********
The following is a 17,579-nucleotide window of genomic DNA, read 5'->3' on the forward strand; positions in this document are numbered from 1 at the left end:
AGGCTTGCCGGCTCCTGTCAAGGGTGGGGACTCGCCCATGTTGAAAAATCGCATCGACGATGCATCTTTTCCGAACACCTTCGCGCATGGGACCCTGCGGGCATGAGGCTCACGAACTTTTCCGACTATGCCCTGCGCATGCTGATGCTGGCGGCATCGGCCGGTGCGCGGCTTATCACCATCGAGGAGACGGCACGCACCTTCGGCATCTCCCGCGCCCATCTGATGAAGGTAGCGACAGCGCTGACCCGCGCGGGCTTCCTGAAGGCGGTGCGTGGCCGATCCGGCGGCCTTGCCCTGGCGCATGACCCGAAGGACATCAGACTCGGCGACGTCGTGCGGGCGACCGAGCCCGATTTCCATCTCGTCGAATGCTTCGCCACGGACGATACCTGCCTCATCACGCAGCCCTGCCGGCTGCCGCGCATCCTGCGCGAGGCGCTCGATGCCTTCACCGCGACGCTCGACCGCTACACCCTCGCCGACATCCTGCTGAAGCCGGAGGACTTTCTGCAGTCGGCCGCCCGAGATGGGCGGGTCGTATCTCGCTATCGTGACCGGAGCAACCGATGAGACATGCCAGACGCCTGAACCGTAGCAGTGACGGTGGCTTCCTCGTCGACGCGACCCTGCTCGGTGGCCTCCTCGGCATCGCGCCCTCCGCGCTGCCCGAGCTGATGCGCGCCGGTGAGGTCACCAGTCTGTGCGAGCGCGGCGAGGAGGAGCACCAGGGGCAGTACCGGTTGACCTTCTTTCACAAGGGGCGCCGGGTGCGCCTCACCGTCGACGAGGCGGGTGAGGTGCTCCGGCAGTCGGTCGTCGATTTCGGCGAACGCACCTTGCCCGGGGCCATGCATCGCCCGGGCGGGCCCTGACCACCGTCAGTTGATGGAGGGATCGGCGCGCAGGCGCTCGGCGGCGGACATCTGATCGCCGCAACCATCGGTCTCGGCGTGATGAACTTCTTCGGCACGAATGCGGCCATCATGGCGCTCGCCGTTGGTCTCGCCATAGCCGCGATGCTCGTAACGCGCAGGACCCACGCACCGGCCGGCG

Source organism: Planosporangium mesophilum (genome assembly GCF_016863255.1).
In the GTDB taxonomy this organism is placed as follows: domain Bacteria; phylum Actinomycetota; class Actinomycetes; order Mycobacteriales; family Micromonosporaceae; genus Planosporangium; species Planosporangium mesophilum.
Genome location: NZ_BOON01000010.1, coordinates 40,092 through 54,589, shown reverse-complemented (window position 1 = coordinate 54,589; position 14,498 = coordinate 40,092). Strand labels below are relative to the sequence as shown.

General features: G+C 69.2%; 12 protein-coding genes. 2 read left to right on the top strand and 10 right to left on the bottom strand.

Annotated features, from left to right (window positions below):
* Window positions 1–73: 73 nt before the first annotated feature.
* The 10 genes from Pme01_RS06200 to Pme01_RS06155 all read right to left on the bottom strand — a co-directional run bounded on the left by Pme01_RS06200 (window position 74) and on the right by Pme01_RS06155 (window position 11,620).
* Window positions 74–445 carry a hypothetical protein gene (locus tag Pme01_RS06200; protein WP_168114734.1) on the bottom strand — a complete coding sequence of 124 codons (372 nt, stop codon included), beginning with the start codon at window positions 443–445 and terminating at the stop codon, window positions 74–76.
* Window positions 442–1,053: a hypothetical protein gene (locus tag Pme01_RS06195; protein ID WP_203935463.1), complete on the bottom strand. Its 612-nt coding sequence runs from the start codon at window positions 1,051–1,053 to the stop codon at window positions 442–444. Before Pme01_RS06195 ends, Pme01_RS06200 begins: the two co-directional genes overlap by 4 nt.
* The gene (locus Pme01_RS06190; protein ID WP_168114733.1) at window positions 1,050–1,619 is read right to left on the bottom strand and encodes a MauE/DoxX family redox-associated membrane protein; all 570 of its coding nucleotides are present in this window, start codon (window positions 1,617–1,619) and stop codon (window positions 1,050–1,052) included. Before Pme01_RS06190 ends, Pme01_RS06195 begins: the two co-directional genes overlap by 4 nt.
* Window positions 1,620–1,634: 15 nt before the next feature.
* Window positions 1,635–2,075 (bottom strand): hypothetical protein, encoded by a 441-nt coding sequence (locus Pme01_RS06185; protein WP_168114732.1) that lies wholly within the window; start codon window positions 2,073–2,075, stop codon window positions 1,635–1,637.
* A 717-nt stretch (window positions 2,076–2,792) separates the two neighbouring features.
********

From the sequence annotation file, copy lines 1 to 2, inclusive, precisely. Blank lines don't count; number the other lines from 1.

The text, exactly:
The following is a 17,579-nucleotide window of genomic DNA, read 5'->3' on the forward strand; positions in this document are numbered from 1 at the left end:
AGGCTTGCCGGCTCCTGTCAAGGGTGGGGACTCGCCCATGTTGAAAAATCGCATCGACGATGCATCTTTTCCGAACACCTTCGCGCATGGGACCCTGCGGGCATGAGGCTCACGAACTTTTCCGACTATGCCCTGCGCATGCTGATGCTGGCGGCATCGGCCGGTGCGCGGCTTATCACCATCGAGGAGACGGCACGCACCTTCGGCATCTCCCGCGCCCATCTGATGAAGGTAGCGACAGCGCTGACCCGCGCGGGCTTCCTGAAGGCGGTGCGTGGCCGATCCGGCGGCCTTGCCCTGGCGCATGACCCGAAGGACATCAGACTCGGCGACGTCGTGCGGGCGACCGAGCCCGATTTCCATCTCGTCGAATGCTTCGCCACGGACGATACCTGCCTCATCACGCAGCCCTGCCGGCTGCCGCGCATCCTGCGCGAGGCGCTCGATGCCTTCACCGCGACGCTCGACCGCTACACCCTCGCCGACATCCTGCTGAAGCCGGAGGACTTTCTGCAGTCGGCCGCCCGAGATGGGCGGGTCGTATCTCGCTATCGTGACCGGAGCAACCGATGAGACATGCCAGACGCCTGAACCGTAGCAGTGACGGTGGCTTCCTCGTCGACGCGACCCTGCTCGGTGGCCTCCTCGGCATCGCGCCCTCCGCGCTGCCCGAGCTGATGCGCGCCGGTGAGGTCACCAGTCTGTGCGAGCGCGGCGAGGAGGAGCACCAGGGGCAGTACCGGTTGACCTTCTTTCACAAGGGGCGCCGGGTGCGCCTCACCGTCGACGAGGCGGGTGAGGTGCTCCGGCAGTCGGTCGTCGATTTCGGCGAACGCACCTTGCCCGGGGCCATGCATCGCCCGGGCGGGCCCTGACCACCGTCAGTTGATGGAGGGATCGGCGCGCAGGCGCTCGGCGGCGGACATCTGATCGCCGCAACCATCGGTCTCGGCGTGATGAACTTCTTCGGCACGAATGCGGCCATCATGGCGCTCGCCGTTGGTCTCGCCATAGCCGCGATGCTCGTAACGCGCAGGACCCACGCACCGGCCGGCG